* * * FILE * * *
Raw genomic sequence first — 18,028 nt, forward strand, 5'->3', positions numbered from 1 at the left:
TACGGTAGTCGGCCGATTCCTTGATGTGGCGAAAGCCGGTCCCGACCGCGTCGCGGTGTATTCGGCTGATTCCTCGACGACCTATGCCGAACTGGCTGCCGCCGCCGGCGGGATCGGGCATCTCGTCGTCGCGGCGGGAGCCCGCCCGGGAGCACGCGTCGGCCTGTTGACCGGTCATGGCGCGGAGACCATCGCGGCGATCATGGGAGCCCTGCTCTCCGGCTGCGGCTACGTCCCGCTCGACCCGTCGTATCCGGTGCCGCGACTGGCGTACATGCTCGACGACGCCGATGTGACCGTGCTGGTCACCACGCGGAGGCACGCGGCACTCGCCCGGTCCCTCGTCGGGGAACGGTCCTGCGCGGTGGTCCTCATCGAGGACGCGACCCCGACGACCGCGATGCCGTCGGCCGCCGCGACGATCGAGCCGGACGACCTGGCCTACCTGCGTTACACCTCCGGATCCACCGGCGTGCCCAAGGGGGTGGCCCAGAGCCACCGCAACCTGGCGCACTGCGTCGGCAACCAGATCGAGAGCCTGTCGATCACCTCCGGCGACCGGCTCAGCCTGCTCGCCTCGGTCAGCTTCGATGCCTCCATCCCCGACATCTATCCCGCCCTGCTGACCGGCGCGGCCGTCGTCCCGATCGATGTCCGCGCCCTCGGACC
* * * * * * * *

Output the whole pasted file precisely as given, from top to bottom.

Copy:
Raw genomic sequence first — 18,028 nt, forward strand, 5'->3', positions numbered from 1 at the left:
TACGGTAGTCGGCCGATTCCTTGATGTGGCGAAAGCCGGTCCCGACCGCGTCGCGGTGTATTCGGCTGATTCCTCGACGACCTATGCCGAACTGGCTGCCGCCGCCGGCGGGATCGGGCATCTCGTCGTCGCGGCGGGAGCCCGCCCGGGAGCACGCGTCGGCCTGTTGACCGGTCATGGCGCGGAGACCATCGCGGCGATCATGGGAGCCCTGCTCTCCGGCTGCGGCTACGTCCCGCTCGACCCGTCGTATCCGGTGCCGCGACTGGCGTACATGCTCGACGACGCCGATGTGACCGTGCTGGTCACCACGCGGAGGCACGCGGCACTCGCCCGGTCCCTCGTCGGGGAACGGTCCTGCGCGGTGGTCCTCATCGAGGACGCGACCCCGACGACCGCGATGCCGTCGGCCGCCGCGACGATCGAGCCGGACGACCTGGCCTACCTGCGTTACACCTCCGGATCCACCGGCGTGCCCAAGGGGGTGGCCCAGAGCCACCGCAACCTGGCGCACTGCGTCGGCAACCAGATCGAGAGCCTGTCGATCACCTCCGGCGACCGGCTCAGCCTGCTCGCCTCGGTCAGCTTCGATGCCTCCATCCCCGACATCTATCCCGCCCTGCTGACCGGCGCGGCCGTCGTCCCGATCGATGTCCGCGCCCTCGGACC